small electric pressure washer pump for watermaker - SailNet Community

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  #1  
Old 07-10-2011
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small electric pressure washer pump for watermaker

I was wondering if anyone has tried to incorporate parts from a small electric pressure washer into a reverse osmosis watermaker... The amperage draw factors out to being around 6 amps and I calculated with the pump's 2000psi, and 2 gal per minute delivery to harvest almost 40 gallons in an hour through a 2 membrane system, so basicly one of our 240 watt solar panels should run this system, and at 1 hour a day should keep our water tank full and then some... I dont expect the pump materials will resist salt corosion for very long, but the pump is supposedly stainless steel lined... at the very least, with the motor and pump being together it seems like it could be a good start-up system, and be swapped out at a later date for a heavier duty engine mounted CAT pump... Our boat has a very easily accessed engine compartment (all 4 sides)... I am a welding contractor and fabricating the brackets and getting it mounted to the engine are not the issue... the problem with my boat is that there is not much room inside the compartment when the compartment panels are in place, so It's possible I may not have enough room for mounting one to the engine...
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Old 07-11-2011
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Given that the average membrane requires only about 850psi to produce fresh water, you'd have to regulate the pressure down (but then you already know that).

I'm busy building a watermaker myself at the moment so your pump is of considerable interest to me.

I have a 3 cyl CAT pump that I plan on using on the main engine but also multi-tasking it with an electric motor with a magnetic clutch to seperate the drives as required. The electric motor I have been advised to use is a half-horsepower AC motor that takes quite a lot of juice from the battery bank via the inverter. I would not have thought there was a 2000psi pump that delivers 2 gallons a minute that could run on a 240w solar array. But I'm very happy to be educated.

So I'd be most keen to know the identity of the pump/motor combination and given that it is able to run off your 240w solar array I assume the motor is 12v. If it is a 110v motor (if it comes from a domestic pressure washer then it probably is) then your solar array will only provide about 2 amps not counting losses due to inversion.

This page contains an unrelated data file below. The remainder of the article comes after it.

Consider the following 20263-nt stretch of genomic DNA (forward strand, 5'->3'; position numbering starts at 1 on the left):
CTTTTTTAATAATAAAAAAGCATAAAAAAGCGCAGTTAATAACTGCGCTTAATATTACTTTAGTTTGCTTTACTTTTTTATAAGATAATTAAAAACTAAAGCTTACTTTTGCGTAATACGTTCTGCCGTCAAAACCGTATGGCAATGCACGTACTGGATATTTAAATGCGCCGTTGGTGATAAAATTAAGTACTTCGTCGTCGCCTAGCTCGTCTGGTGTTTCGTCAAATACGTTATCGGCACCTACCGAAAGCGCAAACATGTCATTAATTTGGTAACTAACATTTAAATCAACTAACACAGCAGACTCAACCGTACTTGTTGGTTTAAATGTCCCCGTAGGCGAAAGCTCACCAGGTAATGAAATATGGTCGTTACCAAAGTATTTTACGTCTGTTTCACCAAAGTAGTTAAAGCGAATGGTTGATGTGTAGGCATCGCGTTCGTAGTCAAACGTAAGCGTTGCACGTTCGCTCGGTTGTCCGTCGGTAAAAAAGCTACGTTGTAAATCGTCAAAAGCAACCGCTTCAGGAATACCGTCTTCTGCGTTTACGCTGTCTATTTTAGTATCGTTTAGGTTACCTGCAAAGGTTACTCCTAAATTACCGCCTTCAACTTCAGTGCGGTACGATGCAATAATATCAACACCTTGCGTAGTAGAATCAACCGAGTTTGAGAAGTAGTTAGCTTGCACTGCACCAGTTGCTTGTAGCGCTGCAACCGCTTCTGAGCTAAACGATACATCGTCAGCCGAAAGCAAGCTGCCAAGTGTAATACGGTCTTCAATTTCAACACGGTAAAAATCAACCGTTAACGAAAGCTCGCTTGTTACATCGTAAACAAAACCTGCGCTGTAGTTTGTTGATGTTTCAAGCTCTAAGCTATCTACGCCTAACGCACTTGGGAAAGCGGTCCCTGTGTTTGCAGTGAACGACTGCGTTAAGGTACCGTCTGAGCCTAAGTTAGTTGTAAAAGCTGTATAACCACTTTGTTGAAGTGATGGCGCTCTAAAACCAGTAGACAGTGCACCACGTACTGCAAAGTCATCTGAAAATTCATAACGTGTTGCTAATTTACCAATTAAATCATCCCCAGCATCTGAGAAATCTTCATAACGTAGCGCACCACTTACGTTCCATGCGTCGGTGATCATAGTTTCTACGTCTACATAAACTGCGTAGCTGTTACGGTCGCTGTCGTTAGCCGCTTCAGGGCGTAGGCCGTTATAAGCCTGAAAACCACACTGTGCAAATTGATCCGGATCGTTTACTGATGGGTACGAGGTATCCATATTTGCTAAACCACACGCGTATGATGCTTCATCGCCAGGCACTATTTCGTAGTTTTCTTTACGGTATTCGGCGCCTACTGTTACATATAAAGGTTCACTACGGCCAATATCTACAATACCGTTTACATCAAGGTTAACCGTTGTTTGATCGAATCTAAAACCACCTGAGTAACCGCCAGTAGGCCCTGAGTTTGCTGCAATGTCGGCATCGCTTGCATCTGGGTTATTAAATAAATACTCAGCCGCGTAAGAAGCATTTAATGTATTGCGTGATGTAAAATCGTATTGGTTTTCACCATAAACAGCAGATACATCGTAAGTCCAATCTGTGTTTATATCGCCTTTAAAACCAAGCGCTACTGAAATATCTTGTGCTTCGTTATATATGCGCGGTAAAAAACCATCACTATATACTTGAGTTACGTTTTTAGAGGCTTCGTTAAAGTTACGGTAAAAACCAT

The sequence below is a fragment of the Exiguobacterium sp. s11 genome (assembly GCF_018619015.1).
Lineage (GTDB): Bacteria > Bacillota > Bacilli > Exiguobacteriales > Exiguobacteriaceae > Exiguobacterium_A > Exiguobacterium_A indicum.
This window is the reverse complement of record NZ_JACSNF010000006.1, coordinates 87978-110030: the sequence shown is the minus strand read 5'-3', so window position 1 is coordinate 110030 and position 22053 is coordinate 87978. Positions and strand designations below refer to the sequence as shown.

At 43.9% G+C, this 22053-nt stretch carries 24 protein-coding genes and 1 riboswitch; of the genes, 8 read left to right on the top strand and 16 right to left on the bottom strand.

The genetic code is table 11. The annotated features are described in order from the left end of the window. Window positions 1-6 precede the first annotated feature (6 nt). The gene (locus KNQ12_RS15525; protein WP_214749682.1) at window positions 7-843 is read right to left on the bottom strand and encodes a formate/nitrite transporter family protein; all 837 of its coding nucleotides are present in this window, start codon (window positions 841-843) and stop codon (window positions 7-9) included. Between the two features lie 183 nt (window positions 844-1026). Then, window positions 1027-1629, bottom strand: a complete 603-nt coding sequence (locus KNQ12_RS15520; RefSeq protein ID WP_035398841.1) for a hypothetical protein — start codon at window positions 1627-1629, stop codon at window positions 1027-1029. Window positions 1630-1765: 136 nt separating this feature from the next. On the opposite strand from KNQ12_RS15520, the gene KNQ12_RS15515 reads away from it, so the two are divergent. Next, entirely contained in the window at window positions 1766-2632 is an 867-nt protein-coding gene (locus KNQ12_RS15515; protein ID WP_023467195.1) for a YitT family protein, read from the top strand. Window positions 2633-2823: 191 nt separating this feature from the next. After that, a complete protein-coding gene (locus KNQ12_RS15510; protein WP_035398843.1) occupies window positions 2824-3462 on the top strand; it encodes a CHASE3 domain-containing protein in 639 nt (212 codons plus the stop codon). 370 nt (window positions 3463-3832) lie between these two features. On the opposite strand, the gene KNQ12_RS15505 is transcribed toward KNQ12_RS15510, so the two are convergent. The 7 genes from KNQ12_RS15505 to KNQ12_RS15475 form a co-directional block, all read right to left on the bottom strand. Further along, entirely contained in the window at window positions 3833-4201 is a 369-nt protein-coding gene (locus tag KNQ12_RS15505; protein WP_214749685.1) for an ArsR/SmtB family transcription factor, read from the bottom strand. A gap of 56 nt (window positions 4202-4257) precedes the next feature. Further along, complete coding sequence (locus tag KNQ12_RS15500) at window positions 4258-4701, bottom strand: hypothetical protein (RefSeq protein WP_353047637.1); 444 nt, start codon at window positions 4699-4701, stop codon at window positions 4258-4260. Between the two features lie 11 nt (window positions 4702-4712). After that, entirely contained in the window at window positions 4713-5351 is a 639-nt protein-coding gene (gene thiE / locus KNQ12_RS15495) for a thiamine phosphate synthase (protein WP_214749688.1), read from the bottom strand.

And what size membranes are you planning on using that deliver 20 gallons an hour each? I have two membranes that admittedly are quite small but they only deliver about 35 litres (less than US 10 gallons) an hour each at 850psi.
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Old 07-11-2011
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Quote:
Originally Posted by tonejunkie99 View Post
I dont expect the pump materials will resist salt corosion for very long, but the pump is supposedly stainless steel lined...
Have you thought about fitting a back-flush system??

Even if it's only a hose connection for use dock-side, you will need one to get rid of the salt...
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Old 07-11-2011
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I'm not sure if this will help but it is probably worth a look at least.
http://www.westward-ii.com/PDF's/How...watermaker.pdf
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Old 09-11-2011
RachelRoberts
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Hi,
All you've said below is true, but multiple units turning water flow into electricity that run only when some one is going to use the water any way would more then offset the cost of the water itself plus feeding electricity back in to the grid. Further, the idea is to not try to get big gains, but for thousands of households to install such units obtaining a very small gain from each. Even installing such units in gutters would garner a little bit of electricity.
http://www.best-pressure-washer-revi...r-ratings.html

Last edited by RachelRoberts; 09-11-2011 at 02:05 PM.
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Old 05-08-2012
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Re: small electric pressure washer pump for watermaker

I may have over estimated the production of the membranes, it seems they only produce around 10 gal each in real life... still plenty... I upgraded to a 280 watt solar array that is charging a bank of 4 AGM batteries, and I also have another bank of 4 that i am in the process of tieing into the system with a sunforce 600 watt wind turbine. I am currently using a xantrex mppt controller to regulate the charging, and using a xantrex true signwave converter to power a small refrigerator, and intermittent use of a tv, microwave and laptop computer... I do also have an additional 280 watt solar panel, but I really hope the addition of the wind generator will kill the need of a 2nd solar panel because these 280 watt giants are 33" x 77" in length. there is room behind the split backstay for one panel across the rear of the bimini, but there is only 33" of room between the back stay and end of the boom which leaves no clearance...
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